Date of Award
Open Access Dissertation
Doctor of Philosophy in Environmental Engineering (PhD)
Administrative Home Department
Department of Civil, Environmental, and Geospatial Engineering
Committee Member 1
Committee Member 2
Committee Member 3
Committee Member 4
Photochemically produced reactive intermediates (PPRIs) such as the hydroxyl radical, carbonate radical (CO3•-) singlet oxygen (1O2) and triplet state of chromophoric dissolved organic matter (3CDOM*) are formed in sunlit natural waters upon photoexcitation of chromophoric dissolved organic matter (CDOM). PPRIs react with the organic compounds involved in key environmental processes, resulting in transformation products of smaller molecular weight than their parent compounds. Photochemical transformation of these key water constituents due to their reactions with PPRIs may pose potential effects on human and aquatic ecosystems. Consequently, there is a need to improve our understanding of the reactivity of PPRIs with key organic compounds of environmental relevance.
Due to the large number of organic compounds present in natural waters and the complexity of their reactions with PPRIs, only a limited number of compounds have been experimentally studied. Moreover, the short lifetime and high reactivity of PPRIs makes it difficult to elucidate the reaction pathways embedded in the photochemical transformation of organic compounds. Furthermore, the structural complexity of CDOM hinders the elucidation of the impact of individual functional groups on the photochemical transformation of organic compounds. Quantum-mechanical density functional theory (DFT)-based calculations represent an attractive alternative to study the kinetics and reaction mechanisms of PPRIs with organic compounds.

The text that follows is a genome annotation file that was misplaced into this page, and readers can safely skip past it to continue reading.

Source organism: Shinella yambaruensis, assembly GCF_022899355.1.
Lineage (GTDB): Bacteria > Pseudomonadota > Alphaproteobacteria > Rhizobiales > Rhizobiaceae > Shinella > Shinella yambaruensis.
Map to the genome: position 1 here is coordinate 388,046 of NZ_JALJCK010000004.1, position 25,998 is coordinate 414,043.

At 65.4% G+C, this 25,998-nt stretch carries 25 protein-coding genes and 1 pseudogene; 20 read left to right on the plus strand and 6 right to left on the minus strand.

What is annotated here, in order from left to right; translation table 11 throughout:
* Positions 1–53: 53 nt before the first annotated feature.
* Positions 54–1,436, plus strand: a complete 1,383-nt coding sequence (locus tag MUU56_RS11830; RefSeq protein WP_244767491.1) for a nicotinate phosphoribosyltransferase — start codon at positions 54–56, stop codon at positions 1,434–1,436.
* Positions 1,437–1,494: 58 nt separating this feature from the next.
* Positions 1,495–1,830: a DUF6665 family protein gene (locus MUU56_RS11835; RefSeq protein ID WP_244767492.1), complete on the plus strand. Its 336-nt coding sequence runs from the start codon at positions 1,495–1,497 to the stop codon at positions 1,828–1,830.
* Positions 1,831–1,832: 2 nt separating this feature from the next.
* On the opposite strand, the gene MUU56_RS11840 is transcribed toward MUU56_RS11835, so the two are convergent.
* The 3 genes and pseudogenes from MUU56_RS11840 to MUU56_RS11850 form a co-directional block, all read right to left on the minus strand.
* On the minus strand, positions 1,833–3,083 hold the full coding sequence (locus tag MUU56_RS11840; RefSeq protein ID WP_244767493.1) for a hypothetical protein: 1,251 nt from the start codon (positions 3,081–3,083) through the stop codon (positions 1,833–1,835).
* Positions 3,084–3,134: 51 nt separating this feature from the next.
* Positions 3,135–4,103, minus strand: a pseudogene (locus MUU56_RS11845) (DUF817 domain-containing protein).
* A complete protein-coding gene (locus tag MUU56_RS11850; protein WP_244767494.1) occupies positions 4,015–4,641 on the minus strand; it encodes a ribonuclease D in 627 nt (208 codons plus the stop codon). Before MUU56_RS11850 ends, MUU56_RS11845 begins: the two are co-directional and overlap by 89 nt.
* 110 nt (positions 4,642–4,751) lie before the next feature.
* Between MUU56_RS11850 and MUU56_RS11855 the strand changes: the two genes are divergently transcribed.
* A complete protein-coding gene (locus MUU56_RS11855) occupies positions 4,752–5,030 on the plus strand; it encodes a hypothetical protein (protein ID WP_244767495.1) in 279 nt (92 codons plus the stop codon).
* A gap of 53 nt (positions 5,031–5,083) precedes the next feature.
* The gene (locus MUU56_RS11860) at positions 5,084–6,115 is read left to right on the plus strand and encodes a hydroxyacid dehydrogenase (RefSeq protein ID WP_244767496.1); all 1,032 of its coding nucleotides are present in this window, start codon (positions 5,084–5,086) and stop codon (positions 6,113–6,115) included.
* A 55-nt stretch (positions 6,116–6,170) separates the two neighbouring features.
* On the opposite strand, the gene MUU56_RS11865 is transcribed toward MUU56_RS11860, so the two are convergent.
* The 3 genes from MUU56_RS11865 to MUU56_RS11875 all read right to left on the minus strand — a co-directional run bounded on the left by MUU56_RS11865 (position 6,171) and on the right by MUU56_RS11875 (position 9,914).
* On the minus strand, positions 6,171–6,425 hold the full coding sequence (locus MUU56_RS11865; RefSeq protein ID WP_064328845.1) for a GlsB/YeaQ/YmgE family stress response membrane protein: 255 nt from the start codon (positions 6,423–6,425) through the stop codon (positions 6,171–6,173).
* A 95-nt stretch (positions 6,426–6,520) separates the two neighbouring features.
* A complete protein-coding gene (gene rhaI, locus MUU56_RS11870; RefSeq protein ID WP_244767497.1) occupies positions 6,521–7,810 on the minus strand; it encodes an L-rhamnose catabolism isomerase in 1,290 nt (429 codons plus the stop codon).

This dissertation aims to advance the current understanding of the reactivity of PPRIs with organic compounds by combining experiments with DFT computations. I studied the kinetics and reaction mechanisms of 1O2, CO3•-, and 3CDOM* with organic compounds of environmental relevance. By developing linear free-energy relationships, I obtained mechanistic insights into the rate-limiting steps controlling the photochemical transformation of organic compounds. Subsequently, I theoretically studied the photochemical fate of methionine in the presence of three model CDOM (i.e., 1,4-naphthoquinone, 2-naphthaldehyde, and umbelliferone) under simulated sunlight irradiation by combining benchtop-scale results from our laboratory and DFT xxvii computations. I developed an elementary reaction-based kinetic model that was consistent with the experiments, validating the theoretical results. This dissertation highlights a roadmap of environmental research using an integrated approach of advanced experimental and theoretical techniques to discover unknown mechanisms that have not been elucidated by conventional approaches.
Barrios Cerda, Benjamin, "PREDICTING THE REACTIVITIES AND REACTION MECHANISMS OF PHOTOCHEMICALLY PRODUCED REACTIVE INTERMEDIATES", Open Access Dissertation, Michigan Technological University, 2023.